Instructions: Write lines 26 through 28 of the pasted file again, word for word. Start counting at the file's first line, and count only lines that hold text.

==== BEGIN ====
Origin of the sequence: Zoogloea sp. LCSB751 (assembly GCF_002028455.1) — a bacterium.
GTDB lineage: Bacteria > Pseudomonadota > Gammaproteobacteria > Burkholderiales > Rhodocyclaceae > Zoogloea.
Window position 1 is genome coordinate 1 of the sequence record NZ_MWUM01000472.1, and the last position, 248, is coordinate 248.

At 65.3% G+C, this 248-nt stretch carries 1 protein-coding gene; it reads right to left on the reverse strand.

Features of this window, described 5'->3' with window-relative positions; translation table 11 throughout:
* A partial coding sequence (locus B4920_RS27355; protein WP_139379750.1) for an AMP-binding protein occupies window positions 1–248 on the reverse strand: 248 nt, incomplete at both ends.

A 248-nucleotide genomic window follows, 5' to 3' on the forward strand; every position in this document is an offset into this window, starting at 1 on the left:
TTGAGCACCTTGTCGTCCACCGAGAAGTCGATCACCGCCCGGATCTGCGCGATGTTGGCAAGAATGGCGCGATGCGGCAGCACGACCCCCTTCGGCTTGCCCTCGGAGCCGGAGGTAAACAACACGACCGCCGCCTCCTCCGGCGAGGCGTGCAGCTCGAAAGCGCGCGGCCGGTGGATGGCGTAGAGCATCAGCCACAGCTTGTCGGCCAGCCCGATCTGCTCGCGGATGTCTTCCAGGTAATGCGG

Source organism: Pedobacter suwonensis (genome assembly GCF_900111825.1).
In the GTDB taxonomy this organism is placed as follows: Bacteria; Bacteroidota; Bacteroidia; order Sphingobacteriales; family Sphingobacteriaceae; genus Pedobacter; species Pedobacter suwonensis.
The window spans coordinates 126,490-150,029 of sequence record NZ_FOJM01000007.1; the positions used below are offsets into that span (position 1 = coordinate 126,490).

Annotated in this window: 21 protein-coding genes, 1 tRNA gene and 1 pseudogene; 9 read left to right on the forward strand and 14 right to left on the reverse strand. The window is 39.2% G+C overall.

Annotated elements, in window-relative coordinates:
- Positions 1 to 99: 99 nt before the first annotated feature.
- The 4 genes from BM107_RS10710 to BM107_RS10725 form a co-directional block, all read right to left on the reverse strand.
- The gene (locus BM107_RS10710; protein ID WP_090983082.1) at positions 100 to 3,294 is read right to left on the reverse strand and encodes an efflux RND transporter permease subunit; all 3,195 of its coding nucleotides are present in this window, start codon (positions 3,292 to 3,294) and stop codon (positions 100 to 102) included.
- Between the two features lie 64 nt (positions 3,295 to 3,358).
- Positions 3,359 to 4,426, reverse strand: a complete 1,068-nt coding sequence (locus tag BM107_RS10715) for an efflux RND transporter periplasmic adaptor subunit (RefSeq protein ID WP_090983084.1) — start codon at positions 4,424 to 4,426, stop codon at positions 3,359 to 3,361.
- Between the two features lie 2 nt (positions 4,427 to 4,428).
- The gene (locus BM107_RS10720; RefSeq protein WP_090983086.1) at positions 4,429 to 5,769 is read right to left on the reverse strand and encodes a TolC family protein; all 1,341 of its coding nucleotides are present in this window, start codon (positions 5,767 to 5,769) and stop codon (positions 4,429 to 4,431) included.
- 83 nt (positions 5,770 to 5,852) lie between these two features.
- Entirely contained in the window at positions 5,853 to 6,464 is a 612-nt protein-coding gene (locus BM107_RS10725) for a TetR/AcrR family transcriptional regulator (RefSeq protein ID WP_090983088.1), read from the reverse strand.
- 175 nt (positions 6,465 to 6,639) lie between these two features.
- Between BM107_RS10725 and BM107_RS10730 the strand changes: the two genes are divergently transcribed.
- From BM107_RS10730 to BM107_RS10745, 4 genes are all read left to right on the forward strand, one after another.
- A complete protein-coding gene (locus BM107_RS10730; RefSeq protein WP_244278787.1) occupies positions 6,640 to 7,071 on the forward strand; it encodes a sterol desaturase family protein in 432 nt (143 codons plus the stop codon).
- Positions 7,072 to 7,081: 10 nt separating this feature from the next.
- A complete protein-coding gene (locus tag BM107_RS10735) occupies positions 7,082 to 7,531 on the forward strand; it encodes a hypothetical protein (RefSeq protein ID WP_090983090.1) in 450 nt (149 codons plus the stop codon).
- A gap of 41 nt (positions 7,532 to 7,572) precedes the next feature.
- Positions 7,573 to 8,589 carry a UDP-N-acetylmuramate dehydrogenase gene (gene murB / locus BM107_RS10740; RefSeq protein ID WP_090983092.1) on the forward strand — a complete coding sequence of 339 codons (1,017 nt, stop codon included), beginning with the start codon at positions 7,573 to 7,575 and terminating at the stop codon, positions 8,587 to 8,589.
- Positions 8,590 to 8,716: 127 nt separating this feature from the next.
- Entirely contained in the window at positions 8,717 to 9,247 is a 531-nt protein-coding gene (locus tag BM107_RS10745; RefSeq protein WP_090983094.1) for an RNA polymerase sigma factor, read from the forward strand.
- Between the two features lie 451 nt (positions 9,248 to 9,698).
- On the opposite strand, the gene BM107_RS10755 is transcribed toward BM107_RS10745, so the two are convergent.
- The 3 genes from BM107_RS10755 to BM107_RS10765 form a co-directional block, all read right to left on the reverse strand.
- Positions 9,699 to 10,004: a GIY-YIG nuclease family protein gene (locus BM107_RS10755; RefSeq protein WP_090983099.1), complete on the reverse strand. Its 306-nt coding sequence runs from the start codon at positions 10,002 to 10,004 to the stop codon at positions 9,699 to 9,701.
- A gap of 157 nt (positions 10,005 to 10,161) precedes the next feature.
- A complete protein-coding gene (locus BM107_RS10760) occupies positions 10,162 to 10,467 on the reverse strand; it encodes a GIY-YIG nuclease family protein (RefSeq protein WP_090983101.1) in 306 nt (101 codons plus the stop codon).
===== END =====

- A complete protein-coding gene (locus BM107_RS10730; RefSeq protein WP_244278787.1) occupies positions 6,640 to 7,071 on the forward strand; it encodes a sterol desaturase family protein in 432 nt (143 codons plus the stop codon).
- Positions 7,072 to 7,081: 10 nt separating this feature from the next.
- A complete protein-coding gene (locus tag BM107_RS10735) occupies positions 7,082 to 7,531 on the forward strand; it encodes a hypothetical protein (RefSeq protein ID WP_090983090.1) in 450 nt (149 codons plus the stop codon).